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The thing to remember is, while it can be unpleasant, it’s actually normal.

There are many things that you can do for your skin, but the thing to remember when it comes to pregnancy and skin care is that most of these changes are hormone related and it is important to be aware of ingredients in the products you use, and check with your provider if there is any question.

When it comes to breakouts, Jenn explains, “the majority of acne is hormonal and doesn’t always respond to over the counter treatments, however there are pregnancy sage acne medications. Benzoyl peroxide wash, salicylic acid face wash (max 2%) and prescription azelaic acid.Pregnancy safe facials are allowed in the second trimester, however, I always advise to get it done by a licensed esthetician since they are more knowledgeable about pregnancy safe products.”

In addressing eczema flare ups, Jenn says that it is common, and that over the counter hydrocortisone is safe in pregnancy and for severe flares, a moderate level steroid under the supervision of a dermatologist usually for no more than a week is okay if necessary.

I mentioned earlier that dark spots are common during pregnancy due to hormones, and can be on various parts of your body. That includes dark spots on your face, upper lip, Melasma aka the pregnancy mask, darkened nipples, a darkened line that extends down your abdomen, and sometimes darkened labia. While there is not much you can do about Melasma, linea negra, and darkening of your “lady parts”, Jenn recommends to be proactive about decreasing facial spots by wearing wide brim hats and SPF 50 while in the sun.

With that being said, its also important to completely AVOID the use of retinol and hydroquinone. Hydroquinone is actually a category C medication, which means it is extremely harmful to your baby. These ingredients can be found in many “lightening” products, and one of the main ones Jenn counsels about is the very popular R+F’s REVERSE line.

Other things to avoid while pregnant are injectable blocks and fillers- although the increase in blood supply and progesterone should take care of all that plumping, laser treatments, and eyelash treatments. One of the main reasons for this is because there are currently not enough studies to deem these treatments as safe for your pregnancy.

Aside from her “secret weapon” aka coconut oil, the BEST thing to do for your skin during pregnancy is to make sure you are eating a clean diet, drinking 1-2 liters of water daily, taking prenatal vitamins, use over the counter face wash and creams, and last, but not least, “SUNSCREEN SUNSCREEN SUNSCREEN”.

Take a deep breath and smile, mama. These things, along with the many other unpleasantries of pregnancy, go away after delivery… you can do this!!

Big hugs & belly rubs from this mama (and Jenn)to you.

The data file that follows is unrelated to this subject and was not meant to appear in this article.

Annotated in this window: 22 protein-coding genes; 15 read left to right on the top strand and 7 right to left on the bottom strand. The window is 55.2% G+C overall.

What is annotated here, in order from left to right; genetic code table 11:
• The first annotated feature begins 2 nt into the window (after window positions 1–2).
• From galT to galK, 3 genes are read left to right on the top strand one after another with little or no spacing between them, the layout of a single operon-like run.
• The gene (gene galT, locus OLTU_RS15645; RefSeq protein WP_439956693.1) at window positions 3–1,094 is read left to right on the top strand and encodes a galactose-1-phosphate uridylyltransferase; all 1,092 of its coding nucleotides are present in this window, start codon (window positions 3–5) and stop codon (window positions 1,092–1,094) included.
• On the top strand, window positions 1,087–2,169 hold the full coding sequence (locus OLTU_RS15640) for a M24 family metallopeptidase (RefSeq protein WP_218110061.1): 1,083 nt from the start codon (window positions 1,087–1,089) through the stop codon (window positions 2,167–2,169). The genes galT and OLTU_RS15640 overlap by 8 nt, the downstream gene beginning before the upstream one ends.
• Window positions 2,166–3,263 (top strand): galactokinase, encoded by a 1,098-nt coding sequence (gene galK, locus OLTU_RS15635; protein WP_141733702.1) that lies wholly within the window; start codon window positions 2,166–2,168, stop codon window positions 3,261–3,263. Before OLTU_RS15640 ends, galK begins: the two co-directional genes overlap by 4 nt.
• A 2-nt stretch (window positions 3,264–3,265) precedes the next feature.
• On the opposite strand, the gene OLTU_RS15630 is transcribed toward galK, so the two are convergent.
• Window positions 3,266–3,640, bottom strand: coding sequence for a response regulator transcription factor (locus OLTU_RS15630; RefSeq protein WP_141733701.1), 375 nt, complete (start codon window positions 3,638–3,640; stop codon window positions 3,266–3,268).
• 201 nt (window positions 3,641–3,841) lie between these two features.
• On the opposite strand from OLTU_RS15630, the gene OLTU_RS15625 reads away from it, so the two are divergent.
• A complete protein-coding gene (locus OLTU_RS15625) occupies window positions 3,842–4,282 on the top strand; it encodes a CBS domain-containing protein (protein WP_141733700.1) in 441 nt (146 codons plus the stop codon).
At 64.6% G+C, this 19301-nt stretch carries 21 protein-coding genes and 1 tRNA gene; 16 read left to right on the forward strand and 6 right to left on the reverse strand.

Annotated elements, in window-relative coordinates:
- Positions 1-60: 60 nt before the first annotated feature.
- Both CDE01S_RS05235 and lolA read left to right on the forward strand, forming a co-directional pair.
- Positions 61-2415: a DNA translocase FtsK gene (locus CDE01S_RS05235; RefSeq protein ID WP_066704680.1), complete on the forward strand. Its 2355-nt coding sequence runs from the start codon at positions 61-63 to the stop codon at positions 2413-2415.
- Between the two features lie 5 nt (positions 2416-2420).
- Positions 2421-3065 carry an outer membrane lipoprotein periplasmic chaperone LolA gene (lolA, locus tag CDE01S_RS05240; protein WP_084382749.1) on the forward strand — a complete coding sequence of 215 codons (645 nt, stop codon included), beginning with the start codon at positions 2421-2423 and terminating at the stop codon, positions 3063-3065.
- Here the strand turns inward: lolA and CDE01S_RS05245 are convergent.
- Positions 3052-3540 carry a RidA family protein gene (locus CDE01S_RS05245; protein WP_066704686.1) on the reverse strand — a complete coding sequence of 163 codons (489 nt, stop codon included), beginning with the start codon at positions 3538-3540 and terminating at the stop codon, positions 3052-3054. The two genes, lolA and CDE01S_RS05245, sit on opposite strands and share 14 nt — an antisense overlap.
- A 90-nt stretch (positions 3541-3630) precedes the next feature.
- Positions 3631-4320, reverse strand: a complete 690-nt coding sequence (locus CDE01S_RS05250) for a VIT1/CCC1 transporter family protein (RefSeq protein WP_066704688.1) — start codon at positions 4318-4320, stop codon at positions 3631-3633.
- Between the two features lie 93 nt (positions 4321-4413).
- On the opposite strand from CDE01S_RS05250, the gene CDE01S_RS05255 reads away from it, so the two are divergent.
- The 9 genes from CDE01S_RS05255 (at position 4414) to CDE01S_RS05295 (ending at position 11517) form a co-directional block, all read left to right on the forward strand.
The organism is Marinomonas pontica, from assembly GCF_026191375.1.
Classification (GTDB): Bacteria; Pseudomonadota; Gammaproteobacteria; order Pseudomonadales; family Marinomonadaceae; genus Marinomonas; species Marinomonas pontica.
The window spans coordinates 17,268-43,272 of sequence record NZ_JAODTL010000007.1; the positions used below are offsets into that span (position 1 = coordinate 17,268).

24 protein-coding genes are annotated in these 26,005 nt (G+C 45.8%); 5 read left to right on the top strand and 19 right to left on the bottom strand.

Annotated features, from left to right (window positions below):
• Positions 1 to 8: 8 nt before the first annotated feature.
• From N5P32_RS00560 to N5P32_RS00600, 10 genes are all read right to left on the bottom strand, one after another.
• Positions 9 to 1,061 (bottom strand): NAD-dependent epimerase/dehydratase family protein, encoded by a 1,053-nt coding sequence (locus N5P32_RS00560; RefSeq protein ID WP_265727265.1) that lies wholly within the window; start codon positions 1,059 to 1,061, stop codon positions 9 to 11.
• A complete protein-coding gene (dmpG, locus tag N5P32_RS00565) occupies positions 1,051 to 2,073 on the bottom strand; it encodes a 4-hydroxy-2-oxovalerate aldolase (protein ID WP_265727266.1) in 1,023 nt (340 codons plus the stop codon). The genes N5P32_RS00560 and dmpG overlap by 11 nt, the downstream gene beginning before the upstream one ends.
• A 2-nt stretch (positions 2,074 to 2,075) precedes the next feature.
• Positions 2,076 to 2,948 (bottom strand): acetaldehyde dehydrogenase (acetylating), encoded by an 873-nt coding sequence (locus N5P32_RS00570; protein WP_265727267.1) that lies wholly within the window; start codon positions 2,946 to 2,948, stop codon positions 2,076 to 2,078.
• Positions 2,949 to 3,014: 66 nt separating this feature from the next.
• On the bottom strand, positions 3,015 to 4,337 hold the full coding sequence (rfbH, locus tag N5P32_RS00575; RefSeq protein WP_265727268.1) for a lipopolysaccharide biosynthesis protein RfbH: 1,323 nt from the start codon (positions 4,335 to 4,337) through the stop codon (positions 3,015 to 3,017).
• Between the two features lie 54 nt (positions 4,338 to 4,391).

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Jenn Rawson PA-C

Jenn is a momma to two, a physicians assistant with a specialty in obstetrics, and such a wealth of information. She is one of those genuine people who truly cares, works to provide excellent and evidence based care to her patients, and continuously strives to increase her knowledge to better maternity care in her community. Send her lots of love as she embarks on her educational journey for lactation consultation.

Delayed Cord Clamping

photo by: Elizabeth with www.elizabethashdown.com

photo by: Elizabeth with www.elizabethashdown.com

Healthcare continues to evolve every day. No, seriously, there’s new evidence that comes out for EVERYTHING every day.

That is one of the reasons it is super important to stay up to date with these gold standards - as health professionals, but also as patients so we know what kind of care and what practices are best for us and for our family members… and in this case, our babies. A relatively new recommendation that became a standard of practice when it comes to labor and delivery, is delayed cord clamping.

Yes, it is exactly what it sounds like… delaying the clamping of the umbilical cord.

When I first started in nursing, the standard practice for cutting the umbilical cord was to clamp as soon as the baby was delivered, hand the scissors over to the partner, cut the cord… badda-bing badda-boom, pass the baby to the mom and wait for the placenta to be delivered. But since, that has changed…

Have you ever donated blood and sick afterward? I assume that is how babies feel after delivery, especially since the amount of blood they have after birth compared to the amount in utero depends on how long clamping was delayed. With every second that passes after the baby is born, more blood from the placenta can pass back to the baby. While holding the baby below the placenta will help this exchange faster, holding your baby on your chest or abdomen will have a slower, yet just as beneficial effect.